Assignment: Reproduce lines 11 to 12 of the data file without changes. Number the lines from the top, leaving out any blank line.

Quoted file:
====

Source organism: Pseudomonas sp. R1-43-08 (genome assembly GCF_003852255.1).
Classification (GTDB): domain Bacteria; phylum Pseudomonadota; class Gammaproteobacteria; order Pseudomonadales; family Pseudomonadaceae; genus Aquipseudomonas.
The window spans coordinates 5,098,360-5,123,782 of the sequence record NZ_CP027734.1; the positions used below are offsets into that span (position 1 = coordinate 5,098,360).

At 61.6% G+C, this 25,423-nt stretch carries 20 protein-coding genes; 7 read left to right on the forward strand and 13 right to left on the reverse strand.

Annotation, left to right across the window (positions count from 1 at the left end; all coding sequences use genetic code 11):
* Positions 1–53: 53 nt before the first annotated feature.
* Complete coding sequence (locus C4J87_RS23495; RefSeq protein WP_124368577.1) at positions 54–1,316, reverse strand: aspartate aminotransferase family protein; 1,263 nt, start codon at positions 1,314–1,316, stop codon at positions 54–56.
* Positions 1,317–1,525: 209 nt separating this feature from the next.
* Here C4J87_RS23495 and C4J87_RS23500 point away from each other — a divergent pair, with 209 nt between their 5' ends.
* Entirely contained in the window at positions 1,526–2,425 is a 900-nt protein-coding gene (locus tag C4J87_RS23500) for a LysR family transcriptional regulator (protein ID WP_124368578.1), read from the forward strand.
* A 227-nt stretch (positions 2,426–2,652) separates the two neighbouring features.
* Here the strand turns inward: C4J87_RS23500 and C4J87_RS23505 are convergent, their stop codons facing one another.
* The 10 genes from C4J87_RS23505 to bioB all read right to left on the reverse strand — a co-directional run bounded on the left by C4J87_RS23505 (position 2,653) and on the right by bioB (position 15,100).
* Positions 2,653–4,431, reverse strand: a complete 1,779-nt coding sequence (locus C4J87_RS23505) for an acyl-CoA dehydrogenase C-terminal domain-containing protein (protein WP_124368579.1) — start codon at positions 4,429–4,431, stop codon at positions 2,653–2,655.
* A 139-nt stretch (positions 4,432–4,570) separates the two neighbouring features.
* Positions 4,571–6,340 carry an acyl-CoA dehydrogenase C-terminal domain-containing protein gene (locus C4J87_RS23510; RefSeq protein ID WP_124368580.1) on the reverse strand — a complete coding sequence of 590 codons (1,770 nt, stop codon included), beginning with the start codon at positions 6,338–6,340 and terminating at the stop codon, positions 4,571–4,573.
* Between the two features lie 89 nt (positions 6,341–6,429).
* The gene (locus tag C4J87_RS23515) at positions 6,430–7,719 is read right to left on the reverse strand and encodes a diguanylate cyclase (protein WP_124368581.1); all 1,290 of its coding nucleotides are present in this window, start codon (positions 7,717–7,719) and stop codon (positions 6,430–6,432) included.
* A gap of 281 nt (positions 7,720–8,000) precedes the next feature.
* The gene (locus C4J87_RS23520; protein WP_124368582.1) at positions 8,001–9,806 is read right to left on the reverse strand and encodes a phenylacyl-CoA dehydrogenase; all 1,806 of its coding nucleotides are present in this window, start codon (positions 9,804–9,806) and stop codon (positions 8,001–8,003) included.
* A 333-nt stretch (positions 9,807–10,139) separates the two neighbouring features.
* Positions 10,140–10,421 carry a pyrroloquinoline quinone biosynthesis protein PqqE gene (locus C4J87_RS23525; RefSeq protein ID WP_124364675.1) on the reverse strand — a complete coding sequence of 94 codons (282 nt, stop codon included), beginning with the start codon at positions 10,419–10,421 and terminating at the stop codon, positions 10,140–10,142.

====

* A 227-nt stretch (positions 2,426–2,652) separates the two neighbouring features.
* Here the strand turns inward: C4J87_RS23500 and C4J87_RS23505 are convergent, their stop codons facing one another.